Another thing that baffled me was how effective this bat would be on the slow and low subcontinent tracks. Yes, the bat has a bigger sweet spot but what about the balls hitting the bottom of the bat? But my doubts were put to rest when I spoke to the director of the company which produces these bats. According to him the Mongoose bat has three times more wood at the bottom than the conventional bat which allows the batsman to hit even the yorkers and the low full tosses with a lot of power. And it was visible on Friday.

The Mongoose bat not only gives you more control over the willow but also increases your bat speed. The bat speed comes in quite handy when you’re trying to play an aggressive shot.

But the clincher came when the director confirmed the bat is made for playing in Twenty20 cricket and not in the other formats. And the reason for this is the missing top half of the bat makes playing the short-pitched deliveries slightly difficult. It also doesn’t give you any back-up in case of uneven bounce. You either hit the ball or run the risk of getting hit on the body. Obviously then, Hayden is willing to punt in order to hit bigger and better.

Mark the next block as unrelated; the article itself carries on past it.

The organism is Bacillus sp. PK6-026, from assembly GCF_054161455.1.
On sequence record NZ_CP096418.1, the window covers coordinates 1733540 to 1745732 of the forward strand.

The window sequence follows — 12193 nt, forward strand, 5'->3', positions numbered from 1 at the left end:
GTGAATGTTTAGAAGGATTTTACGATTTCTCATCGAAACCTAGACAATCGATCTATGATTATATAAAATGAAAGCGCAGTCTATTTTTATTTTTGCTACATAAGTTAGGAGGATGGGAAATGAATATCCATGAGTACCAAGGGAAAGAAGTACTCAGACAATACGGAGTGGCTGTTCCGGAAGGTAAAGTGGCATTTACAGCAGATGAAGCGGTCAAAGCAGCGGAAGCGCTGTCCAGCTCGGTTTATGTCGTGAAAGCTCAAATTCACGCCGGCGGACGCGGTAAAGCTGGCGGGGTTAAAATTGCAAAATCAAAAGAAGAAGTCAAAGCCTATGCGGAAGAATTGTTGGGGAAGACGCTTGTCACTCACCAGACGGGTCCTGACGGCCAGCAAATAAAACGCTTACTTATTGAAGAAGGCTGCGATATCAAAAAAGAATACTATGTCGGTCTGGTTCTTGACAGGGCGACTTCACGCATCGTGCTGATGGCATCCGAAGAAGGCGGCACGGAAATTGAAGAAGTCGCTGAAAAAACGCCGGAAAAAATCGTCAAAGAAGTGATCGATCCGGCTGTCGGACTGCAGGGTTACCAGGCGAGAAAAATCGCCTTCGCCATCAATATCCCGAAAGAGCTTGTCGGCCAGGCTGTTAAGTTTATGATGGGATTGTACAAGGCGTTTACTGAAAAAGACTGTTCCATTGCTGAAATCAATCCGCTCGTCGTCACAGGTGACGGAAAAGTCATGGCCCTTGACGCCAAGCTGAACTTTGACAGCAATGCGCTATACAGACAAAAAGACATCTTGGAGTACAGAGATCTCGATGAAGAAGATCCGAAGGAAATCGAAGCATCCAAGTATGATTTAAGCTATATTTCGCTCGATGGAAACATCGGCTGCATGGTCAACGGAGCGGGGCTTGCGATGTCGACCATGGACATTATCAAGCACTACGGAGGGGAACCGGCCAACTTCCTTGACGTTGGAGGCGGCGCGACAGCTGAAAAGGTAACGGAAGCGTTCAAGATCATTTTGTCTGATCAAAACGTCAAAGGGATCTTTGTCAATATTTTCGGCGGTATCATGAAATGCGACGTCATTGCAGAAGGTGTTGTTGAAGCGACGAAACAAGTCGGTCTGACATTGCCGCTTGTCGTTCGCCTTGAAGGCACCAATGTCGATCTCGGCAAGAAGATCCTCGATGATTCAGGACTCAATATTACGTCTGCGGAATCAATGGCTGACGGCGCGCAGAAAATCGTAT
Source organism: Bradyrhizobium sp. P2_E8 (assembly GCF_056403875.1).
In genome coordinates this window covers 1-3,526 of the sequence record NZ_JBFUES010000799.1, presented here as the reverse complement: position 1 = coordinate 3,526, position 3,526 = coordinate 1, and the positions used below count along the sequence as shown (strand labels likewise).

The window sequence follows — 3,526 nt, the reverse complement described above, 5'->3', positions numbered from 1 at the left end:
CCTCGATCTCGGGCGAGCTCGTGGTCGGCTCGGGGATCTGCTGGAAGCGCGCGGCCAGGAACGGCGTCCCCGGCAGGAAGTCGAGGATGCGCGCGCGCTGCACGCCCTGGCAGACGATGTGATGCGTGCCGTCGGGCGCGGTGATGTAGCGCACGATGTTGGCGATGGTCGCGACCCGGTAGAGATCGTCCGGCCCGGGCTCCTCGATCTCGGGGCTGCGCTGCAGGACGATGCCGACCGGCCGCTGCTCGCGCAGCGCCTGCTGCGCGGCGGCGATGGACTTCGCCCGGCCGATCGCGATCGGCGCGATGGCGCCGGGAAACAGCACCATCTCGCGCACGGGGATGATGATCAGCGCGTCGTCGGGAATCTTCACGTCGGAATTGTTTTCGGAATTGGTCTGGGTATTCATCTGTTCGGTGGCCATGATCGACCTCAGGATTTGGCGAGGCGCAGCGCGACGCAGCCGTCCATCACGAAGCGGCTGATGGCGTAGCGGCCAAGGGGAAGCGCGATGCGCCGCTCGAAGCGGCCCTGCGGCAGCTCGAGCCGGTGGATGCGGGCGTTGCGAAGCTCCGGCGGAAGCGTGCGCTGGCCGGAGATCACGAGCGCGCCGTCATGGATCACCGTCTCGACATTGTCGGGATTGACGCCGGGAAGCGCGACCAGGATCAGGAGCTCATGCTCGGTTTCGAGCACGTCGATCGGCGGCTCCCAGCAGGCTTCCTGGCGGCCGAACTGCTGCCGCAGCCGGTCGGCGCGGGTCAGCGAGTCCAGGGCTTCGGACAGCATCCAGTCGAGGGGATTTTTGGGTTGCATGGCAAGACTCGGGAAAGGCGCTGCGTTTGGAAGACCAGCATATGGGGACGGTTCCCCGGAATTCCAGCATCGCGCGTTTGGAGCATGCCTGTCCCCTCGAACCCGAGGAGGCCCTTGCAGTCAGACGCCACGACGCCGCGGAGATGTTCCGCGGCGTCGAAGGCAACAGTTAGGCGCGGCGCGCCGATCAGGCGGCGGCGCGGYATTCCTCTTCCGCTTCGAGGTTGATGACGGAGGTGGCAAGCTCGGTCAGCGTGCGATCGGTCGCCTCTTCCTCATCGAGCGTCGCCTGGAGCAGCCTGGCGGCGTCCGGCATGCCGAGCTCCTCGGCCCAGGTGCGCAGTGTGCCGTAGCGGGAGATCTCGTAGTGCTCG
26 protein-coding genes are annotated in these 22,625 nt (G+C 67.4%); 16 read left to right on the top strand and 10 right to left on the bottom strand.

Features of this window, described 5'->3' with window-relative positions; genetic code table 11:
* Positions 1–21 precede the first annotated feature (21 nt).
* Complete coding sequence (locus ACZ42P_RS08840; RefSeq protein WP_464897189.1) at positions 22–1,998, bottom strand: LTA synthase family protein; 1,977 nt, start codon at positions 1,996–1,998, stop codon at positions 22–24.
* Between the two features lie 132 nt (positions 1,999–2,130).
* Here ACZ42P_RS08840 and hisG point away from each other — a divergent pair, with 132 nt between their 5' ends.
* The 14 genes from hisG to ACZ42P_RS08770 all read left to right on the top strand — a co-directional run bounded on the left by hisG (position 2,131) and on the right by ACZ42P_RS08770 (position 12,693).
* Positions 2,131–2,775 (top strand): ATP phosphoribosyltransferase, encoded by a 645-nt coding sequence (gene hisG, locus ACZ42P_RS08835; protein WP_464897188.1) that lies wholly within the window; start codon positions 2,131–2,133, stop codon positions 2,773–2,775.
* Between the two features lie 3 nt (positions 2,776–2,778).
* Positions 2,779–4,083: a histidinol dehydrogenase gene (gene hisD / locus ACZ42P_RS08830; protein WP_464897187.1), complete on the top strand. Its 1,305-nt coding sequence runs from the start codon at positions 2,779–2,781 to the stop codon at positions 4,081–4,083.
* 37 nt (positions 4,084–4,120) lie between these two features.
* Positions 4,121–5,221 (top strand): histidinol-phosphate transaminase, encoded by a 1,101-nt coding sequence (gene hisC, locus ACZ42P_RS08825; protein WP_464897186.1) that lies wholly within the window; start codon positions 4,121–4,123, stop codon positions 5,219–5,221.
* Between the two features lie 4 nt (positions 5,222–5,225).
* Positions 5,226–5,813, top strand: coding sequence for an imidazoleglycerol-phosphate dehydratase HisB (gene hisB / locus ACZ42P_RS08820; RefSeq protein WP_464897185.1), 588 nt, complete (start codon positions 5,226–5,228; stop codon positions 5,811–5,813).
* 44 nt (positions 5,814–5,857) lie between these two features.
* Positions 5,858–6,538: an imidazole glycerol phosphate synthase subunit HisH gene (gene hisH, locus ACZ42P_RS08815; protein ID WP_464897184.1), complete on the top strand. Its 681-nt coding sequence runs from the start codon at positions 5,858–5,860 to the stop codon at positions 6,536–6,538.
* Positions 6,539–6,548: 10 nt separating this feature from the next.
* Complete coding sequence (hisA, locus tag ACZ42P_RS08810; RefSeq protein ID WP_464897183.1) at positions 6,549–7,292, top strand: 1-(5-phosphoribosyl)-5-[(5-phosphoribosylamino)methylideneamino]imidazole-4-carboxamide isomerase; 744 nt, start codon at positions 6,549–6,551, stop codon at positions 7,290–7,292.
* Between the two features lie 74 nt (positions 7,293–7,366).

Also this bat is not for the people who bank on using the pace of the ball. Hayden’s batting wagon wheel showed that no runs were scored behind point on the off side which suggests that if you have a Mongoose bat in your hands that’s not the area you should be targeting. But that’s a small price to pay for being able to hit the yorkers and low full tosses because not many people are going to provide width in this format.

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Former India opener Aakash Chopra is the author of Out of the Blue, an account of Rajasthan's 2010-11 Ranji Trophy victory. His website is here and his Twitter feed here